Ride Review: The Gruffalo River Ride Adventure
Photo via Chessington World of Adventures
The 2020 UK Theme Park season is nearly underway and it’s time to take a look at one of the best-loved rides introduced in the decade just gone.
In the latest Ride Review, we put Chessington’s Gruffalo River Ride Adventure in the spotlight to see what places it among the country’s favourite family rides. As ever, we’re judging the ride on our five criteria, which include:
– Queue and facade
– Physical ride experience
– Theming (including audio and atmosphere)
– Operations (reliability, capacity and throughput)
– Suitability (sense of belonging in the area and park as a whole)
While this is the fourth Ride Review, it’s the first time we’ve selected a ride aimed deliberately at the family market. With that in mind, it will be interesting to see how Gruffalo fares when examined by the same criteria as our previous entries. After all, there are no complex animatronics or steep drops; Gruffalo excels in very different areas. Let’s get into the review- there’s much to discuss.
Prof. Burp’s Bubble Works opened in 1990 at Chessington World of Adventures, arriving alongside Vampire as part of the brand new Transylvania area. These two rides were immensely popular, and played a huge part in the transformation of Chessington into a genuine theme park. Bubble Works became Imperial Leather Bubbleworks in 2006 for sponsorship reasons, before being closed ten years later to reopen as a new ride based on The Gruffalo. This announcement wasn’t taken particularly well by park enthusiasts, but since the change the new-look ride has grown on many.
Queue and Facade
Nothing to see here, though of course Bubble Works was built in an era where the front-of-house wasn’t exactly a ride’s biggest draw. A fairly simple fenced exterior queue is complimented by some nice artwork, but it’s not until you reach the station that things take an upward turn. The moment guests walk over the bridge and down the stairs towards the loading area is when this experience really gets going.
No matter how old you are, there’s something about the station room that just makes you smile. Everything plays a part, from smell-pods that transform the room into a grassy meadow to the comforting oaky decor to the sound of running water. Even though the outside view may be nothing special, Gruffalo nails its opening scene as well as any ride in the park. 7/10
As a family indoor boat ride, Gruffalo doesn’t try to do anything more than it needs to, but it also understands that ‘family’ doesn’t have to mean boring. Guests spend 90% of the impressive six-minute ride time going round corners, and the other 10% wondering what’s around the next. Circular boats twist, turn and spin through the layout without ever smashing the side of the trough. Of course, credit for this must go to Bubble Works, which long predates the Gruffalo overlay.
Unlike a lot of boat rides, this one has a physical peak as well as a story-based one. Towards the end of the experience, riders are dragged up a lift hill and down a short drop, where the ride photo is taken, before being sent into the wonderful finale fountain room. Like a lot of dark rides, there isn’t much the creators could do with the ride system- instead they focused on doing the simple things well, and it’s paid off for them. 6/10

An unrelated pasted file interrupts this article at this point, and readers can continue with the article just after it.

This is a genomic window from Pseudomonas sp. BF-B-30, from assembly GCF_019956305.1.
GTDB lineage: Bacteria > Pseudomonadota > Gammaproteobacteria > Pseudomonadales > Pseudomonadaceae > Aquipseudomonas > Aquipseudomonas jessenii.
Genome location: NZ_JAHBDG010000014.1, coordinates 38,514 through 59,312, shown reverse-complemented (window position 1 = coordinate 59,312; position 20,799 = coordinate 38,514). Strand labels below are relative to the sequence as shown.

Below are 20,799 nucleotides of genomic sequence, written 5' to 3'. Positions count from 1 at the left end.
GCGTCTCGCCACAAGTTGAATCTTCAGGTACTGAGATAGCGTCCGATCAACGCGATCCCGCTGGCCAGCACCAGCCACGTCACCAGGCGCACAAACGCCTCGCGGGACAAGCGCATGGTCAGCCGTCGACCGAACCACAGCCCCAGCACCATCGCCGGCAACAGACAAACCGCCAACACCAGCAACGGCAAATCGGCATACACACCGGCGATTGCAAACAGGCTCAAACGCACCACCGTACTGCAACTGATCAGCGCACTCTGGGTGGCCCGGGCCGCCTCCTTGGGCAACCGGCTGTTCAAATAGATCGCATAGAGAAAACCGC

Ask any Chessington fan, and they’ll probably tell you that theming is where Gruffalo is a serious downgrade on Bubble Works. The music is pleasant but takes a back seat throughout, while there are several points where the set design is far less busy than in Bubble Works. Guests also point to the use of screens and lack of an original storyline as reasons why many are less-than-enthusiastic about this re-theme.
However, that’s not to say that the theming on Gruffalo is in any way bad. In fact, I think there are moments when it’s a stunning ride. The use of atmospheric lighting is strong, and provides a warm colour to each scene. The visual style of each physical set and screen animation is true to the original book, and it all culminates in a fantastic, swirling journey under two sets of arching fountains as every character reappears around you. Designers have also done a great job telling their story as clearly and cleanly as possible, and you barely have to be paying attention to pick it up. 7/10.
I can’t complain when it comes to operations on The Gruffalo River Ride Adventure. In fact, quite the opposite. While I have no idea how many boats are running at any one time on an average day at the park, it’s more than enough to keep throughput ticking over nicely, and on calmer days guests don’t need to share boats with other parties. Staff have always been friendly and helpful in our experience. As for breakdowns- a ride with so many moving parts is bound to experience the occasional technical problem, but this ride suffers far fewer stoppages than many other water rides in the UK. 8/10
The Gruffalo, while not as iconic as its predecessor, slots seamlessly into the Wild Woods area of the park. With Vampire frequently flying overhead just opposite the entrance, this classic still manages to retain a sense of belonging between the stone buildings on each side. It is the perfect family ride to serve as a centrepiece for one of the UK’s best family parks- kids will love it, but just as importantly, parents won’t get bored. 8/10
The Gruffalo River Ride Adventure scores a respectable total of 7.2/10 between all five categories, highlighting why it stands as one of the UK’s favourite family rides. Boat rides, particularly indoors, are disappearing at an alarming rate across the country and it’s encouraging to see this one still thriving and serving as one of the most popular rides at Chessington. If you see that queue board at a reasonable time, we definitely recommend you head down to the Wild Woods and pop in for a visit with The Gruffalo…